An upset stomach causing diarrhoea and vomiting is a common illness in babies and toddlers, usually the result of a viral gastrointestinal infection that will resolve on its own. The main risk for a baby with an upset stomach is dehydration, which can develop more rapidly than in adults.
Parents should be advised to continue offering the baby’s usual feeds and drinks, using oral rehydration salt (ORS) solutions if required to prevent dehydration and to remain vigilant for potential red flag symptoms that require urgent medical attention. These include:
Where ORS solutions are used, infants should be offered small volumes regularly over a four-hour period in place of their usual food and drinks (breast-feeding can continue as normal). Anti-diarrhoeal drugs are not recommended for young children.
Due to their under-developed immune systems, young children may catch between eight and 12 colds a year. Symptoms mirror those typically seen in adults, although infants are at increased risk of developing accessory complications, such as ear infections.
Important self-care advice for parents includes encouraging the child to rest and giving plenty of fluids, taking steps to prevent over-heating (e.g. keeping the room at a comfortable temperature and using lightweight bedding), and raising the head end of the bed to ease breathing. Exposure to warm moist air (e.g. from a hot running shower or bath) can help clear a blocked nose, and nasal drops can also be used in young babies to thin and clear nasal secretions.
Age-appropriate versions of liquid paracetamol and ibuprofen can also be recommended to ease sore throat pain, reduce fever and alleviate any general cold-associated discomfort.
All pregnant women are advised to have a NHS flu vaccination. This is available from October each year and can be given at any stage of pregnancy. For those customers reluctant to receive the vaccination, it is important to explain the risks of influenza during pregnancy, both for mother and baby.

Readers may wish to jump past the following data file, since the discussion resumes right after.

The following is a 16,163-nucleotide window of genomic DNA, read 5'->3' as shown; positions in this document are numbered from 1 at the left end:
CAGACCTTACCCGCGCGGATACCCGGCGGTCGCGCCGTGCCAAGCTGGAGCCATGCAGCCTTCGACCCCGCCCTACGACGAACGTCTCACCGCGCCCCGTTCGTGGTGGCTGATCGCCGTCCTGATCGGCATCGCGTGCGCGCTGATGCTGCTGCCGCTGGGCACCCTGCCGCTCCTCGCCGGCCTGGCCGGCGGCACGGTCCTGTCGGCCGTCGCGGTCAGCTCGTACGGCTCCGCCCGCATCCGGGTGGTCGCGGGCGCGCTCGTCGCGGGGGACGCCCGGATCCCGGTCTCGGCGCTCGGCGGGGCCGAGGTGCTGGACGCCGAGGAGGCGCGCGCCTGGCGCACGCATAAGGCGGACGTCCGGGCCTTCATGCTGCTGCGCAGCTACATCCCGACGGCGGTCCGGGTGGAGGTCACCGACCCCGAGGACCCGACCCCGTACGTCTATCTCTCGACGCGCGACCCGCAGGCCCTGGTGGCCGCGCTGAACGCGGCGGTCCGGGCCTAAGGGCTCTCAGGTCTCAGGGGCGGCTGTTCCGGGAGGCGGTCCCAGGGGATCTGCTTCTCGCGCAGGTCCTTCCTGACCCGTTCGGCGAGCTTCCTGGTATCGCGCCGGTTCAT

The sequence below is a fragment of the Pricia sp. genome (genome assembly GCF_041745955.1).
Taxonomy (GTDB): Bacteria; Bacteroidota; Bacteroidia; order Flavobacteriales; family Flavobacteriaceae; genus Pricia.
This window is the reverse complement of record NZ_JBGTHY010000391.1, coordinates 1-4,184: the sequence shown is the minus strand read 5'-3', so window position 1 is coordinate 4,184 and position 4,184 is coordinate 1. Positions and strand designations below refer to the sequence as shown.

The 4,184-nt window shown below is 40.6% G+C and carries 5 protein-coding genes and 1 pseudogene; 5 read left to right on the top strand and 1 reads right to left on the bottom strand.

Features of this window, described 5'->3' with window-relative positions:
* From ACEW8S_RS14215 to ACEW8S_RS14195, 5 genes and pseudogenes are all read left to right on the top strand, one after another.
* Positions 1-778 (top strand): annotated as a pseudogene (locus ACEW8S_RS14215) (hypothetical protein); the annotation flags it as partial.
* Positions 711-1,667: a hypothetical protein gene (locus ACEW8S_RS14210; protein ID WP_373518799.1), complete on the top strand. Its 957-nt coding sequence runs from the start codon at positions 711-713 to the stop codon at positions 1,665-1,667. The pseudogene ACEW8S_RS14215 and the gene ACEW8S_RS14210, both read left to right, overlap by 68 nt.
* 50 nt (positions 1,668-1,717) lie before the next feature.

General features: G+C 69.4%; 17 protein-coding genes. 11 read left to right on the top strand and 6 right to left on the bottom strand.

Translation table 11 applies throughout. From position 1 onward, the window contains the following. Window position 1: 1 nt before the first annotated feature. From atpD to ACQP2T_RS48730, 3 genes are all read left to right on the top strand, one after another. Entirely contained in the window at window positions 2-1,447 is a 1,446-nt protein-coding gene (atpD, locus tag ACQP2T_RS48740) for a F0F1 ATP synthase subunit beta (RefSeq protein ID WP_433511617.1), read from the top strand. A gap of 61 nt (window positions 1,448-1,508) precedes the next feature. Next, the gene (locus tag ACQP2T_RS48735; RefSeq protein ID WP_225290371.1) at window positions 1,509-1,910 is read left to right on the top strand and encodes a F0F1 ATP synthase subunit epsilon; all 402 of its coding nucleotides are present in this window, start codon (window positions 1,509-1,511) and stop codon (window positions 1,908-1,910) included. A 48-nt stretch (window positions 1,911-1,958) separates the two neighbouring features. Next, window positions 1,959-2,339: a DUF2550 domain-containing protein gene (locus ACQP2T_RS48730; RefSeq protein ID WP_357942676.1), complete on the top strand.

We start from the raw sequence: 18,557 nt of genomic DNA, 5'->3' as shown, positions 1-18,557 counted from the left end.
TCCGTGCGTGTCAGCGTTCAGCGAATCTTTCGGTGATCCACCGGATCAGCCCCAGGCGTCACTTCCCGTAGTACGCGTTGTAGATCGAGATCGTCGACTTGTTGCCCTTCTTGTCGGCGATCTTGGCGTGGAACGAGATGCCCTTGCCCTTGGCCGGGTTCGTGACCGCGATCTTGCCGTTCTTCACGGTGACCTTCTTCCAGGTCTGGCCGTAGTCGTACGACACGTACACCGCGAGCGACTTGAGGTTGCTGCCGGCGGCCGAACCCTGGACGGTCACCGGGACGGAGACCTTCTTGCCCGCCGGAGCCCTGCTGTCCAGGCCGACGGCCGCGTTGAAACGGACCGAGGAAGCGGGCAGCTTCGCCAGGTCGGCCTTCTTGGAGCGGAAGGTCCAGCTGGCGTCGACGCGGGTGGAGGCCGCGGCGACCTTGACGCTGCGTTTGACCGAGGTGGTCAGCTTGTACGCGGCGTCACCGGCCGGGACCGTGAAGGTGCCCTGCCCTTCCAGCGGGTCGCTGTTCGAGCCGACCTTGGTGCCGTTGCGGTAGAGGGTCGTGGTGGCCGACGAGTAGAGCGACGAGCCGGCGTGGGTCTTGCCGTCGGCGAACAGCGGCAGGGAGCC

Pregnant women are more likely to contract flu due to their suppressed immune response, and more likely to develop complications as a result of changes to the major organ systems that occur during pregnancy. Recent research has revealed that one in every 11 maternal deaths that occurs during pregnancy in the UK is directly attributable to influenza infection.8
The flu virus can also cause harm to the developing foetus and has been linked with premature labour, smaller birth size and even stillbirth. MBRRACE-UK, an initiative led by the national perinatal epidemiology unit at the University of Oxford, stresses that: “The importance of influenza immunisation for pregnant women cannot be over-emphasised…Increasing immunisation rates in pregnancy against seasonal influenza must remain a public health priority.”
Pharmacy’s role in flu vaccination has been strengthened in recent years with the launch of the community pharmacy-led national flu vaccination service.
With both the NHS and Public Health England highlighting significant room for improvement in flu vaccine uptake, pharmacy teams can help drive effective patient recruitment by proactively offering influenza vaccination to pregnant patients in tandem with key pregnancy-related advice and the dispensing of any medications.
Group B streptococcus (GBS) is a normal gut bacteria which one in every five pregnant women in the UK will carry either in their digestive tract or vagina.9 In these women, there is a small chance that GBS will pass to the baby during childbirth. To put the risk in perspective, around half of babies born to a woman with GBS will become colonised themselves at the time of delivery, but only one in 200 will develop GBS disease.9
Nevertheless, GBS can be a worrying issue for pregnant women, as one in every 10 babies born with the bacteria will die from the infection, leading to calls for routine antenatal GBS testing to be introduced on the NHS. In contrast to several other European countries, the current NHS approach focuses on identifying patients at risk of GBS infection rather than a blanket screening approach. Pharmacy staff should be ready to offer advice and support to any pregnant customer with questions about GBS.
The ECM (Enriched Culture Medium) test, recognised by leading charities as the gold standard for detecting GBS, is now available as a home testing kit from several private organisations and can be purchased online. For pregnant women who opt to carry out home GBS testing, it is important to ensure the test instructions are followed carefully.
Samples can deteriorate over time, so should be posted to the laboratory on a working day for maximum expediency. It is also important customers are aware that current or recent antibiotic use can potentially interfere with their results.
Women who test positive for GBS on a home testing kit should seek advice from their GP or midwife about the potential implications for childbirth and delivery, in particular the possible need for intravenous antibiotic coverage during labour.